Plantar fasciitis is a condition in which the connective tissue in the arch of the foot becomes irritated and inflamed. It causes symptoms like arch pain, feelings of tightness in the arch, and trouble bending the foot. But who is most likely to develop this condition? People with one or more of the following risk factors:
Exercises that put a lot of strain on the arch.
Any exercise that puts a lot of strain on the arch and heel of the foot is likely to increase your risk of plantar fasciitis, especially if you participate in that exercise regularly without a lot of rest days in between. Long-distance running and ballet are two major culprits. Running puts a strain on the plantar fascia with every stride, and ballet dancing has dancers up on their toes a lot, which also strains this connective tissue.
The heavier you are, the more strain is put on your plantar fascia with every step. Being overweight is therefore a risk factor for plantar fasciitis. Obese and overweight individuals may develop this condition even if they are not very active. Losing weight is often a necessary step in the recovery process.
High or low arches.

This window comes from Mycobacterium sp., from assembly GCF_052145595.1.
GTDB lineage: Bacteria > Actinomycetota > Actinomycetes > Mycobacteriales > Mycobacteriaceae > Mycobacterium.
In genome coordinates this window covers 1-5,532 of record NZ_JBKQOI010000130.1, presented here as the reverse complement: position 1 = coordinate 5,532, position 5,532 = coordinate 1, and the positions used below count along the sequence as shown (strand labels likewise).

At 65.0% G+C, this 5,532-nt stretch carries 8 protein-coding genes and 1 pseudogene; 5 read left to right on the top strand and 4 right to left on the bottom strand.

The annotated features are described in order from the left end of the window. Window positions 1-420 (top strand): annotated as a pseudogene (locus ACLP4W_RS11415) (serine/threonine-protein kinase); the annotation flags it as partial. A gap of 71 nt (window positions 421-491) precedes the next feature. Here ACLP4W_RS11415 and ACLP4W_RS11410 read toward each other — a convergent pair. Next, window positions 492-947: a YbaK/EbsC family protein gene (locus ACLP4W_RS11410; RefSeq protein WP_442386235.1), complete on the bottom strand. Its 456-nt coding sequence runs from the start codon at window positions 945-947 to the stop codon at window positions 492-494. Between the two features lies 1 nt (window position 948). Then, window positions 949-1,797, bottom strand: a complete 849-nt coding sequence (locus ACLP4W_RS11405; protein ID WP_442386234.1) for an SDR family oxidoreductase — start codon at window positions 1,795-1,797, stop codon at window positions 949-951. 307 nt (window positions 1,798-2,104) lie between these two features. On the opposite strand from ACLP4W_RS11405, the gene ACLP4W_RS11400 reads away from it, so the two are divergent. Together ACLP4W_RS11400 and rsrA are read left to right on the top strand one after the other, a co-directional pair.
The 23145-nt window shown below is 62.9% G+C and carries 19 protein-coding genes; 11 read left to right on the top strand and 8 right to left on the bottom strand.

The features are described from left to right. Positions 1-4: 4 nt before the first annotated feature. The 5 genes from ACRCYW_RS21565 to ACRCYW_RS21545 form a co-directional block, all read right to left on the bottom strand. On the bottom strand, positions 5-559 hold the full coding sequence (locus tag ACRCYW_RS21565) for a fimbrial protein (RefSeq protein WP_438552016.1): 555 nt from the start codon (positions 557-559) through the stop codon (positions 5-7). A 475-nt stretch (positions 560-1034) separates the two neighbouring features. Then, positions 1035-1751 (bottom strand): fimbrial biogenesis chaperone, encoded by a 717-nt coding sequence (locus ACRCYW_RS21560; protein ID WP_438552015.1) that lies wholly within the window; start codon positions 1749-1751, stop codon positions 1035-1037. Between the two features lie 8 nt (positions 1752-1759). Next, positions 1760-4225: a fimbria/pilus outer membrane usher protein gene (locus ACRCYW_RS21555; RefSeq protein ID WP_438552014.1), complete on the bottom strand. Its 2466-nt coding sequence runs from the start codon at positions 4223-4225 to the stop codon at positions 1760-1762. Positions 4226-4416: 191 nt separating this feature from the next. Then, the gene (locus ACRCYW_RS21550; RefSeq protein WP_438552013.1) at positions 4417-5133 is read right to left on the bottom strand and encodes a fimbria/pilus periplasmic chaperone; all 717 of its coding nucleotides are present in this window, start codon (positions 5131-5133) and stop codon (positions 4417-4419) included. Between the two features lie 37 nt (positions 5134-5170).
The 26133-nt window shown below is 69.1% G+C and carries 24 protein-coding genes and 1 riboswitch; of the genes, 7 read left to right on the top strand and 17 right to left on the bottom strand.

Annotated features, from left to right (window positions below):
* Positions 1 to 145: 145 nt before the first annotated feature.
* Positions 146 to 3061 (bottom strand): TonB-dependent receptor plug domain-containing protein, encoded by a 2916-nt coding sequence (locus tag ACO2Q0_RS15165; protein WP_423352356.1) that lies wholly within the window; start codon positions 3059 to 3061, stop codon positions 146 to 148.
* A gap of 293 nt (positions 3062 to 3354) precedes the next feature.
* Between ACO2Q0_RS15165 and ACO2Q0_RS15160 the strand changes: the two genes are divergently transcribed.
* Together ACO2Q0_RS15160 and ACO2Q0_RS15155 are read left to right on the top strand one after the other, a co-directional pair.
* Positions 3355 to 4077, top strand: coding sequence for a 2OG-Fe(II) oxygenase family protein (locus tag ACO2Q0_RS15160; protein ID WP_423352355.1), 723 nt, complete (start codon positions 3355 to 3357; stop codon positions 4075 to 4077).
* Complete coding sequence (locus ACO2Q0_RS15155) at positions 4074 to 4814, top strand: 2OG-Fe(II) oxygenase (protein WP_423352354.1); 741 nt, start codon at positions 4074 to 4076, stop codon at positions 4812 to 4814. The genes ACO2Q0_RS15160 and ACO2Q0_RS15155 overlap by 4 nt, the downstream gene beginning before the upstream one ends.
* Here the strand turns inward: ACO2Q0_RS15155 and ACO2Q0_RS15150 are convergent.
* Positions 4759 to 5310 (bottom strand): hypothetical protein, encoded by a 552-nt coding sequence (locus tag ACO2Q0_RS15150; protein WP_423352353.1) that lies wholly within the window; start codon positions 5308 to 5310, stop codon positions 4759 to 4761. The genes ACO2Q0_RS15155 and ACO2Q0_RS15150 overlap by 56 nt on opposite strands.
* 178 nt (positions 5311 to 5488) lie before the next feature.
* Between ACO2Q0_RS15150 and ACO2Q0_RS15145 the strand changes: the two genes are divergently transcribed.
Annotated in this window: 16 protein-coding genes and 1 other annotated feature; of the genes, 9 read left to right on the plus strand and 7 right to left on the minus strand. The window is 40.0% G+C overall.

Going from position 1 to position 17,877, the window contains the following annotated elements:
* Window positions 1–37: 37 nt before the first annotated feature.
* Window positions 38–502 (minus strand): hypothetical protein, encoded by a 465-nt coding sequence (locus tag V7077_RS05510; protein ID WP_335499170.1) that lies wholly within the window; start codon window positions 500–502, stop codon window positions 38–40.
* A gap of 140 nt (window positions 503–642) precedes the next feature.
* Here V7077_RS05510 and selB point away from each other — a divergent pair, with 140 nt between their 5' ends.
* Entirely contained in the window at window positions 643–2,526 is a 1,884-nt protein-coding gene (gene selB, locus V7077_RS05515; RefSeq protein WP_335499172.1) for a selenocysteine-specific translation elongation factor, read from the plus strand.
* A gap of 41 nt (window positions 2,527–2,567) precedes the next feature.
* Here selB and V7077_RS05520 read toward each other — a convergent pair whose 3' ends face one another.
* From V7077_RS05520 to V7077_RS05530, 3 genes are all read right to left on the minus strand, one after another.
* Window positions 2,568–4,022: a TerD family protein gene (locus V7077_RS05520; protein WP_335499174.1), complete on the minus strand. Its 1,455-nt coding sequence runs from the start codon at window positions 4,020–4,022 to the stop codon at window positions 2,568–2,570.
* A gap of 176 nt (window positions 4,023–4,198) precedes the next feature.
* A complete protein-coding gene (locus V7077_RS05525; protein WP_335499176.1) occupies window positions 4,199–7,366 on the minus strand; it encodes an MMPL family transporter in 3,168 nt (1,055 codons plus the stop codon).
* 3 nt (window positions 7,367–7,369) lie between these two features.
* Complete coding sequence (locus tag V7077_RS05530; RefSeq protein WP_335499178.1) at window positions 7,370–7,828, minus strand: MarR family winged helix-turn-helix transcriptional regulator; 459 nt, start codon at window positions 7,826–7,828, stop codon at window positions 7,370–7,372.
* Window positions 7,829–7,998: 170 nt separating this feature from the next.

If your arches are too high or too low, they won't absorb shock as well, resulting in additional strain on the plantar fascia. This is one of the most common issues that people with flat feet experience, which is one reason why flat-footed people were not allowed to join the military for a long time. You can reduce your risk of plantar fasciitis by wearing shoes that are suited to your arch type. If you have high arches, wear shoes with lots of arch support. If you have low arches, wear shoes with less padding in the arch.
The older you are, the greater your risk of plantar fasciitis. As you age, your connective tissue becomes more rigid, and this includes your plantar fascia. It will take less exercise to cause this issue when you are older versus when you are younger. That's not to say young people do not develop plantar fasciitis, however.
If you are at risk for plantar fasciitis, keep an eye out for symptoms. If one or both of your arches start to feel stiff and painful, contact a podiatrist. Treatments like orthotics, massage, and cortisone injections can help you heal and be comfortable again. Talk to a clinic, like Advanced Foot Clinic, for any questions you may have about your issues.Share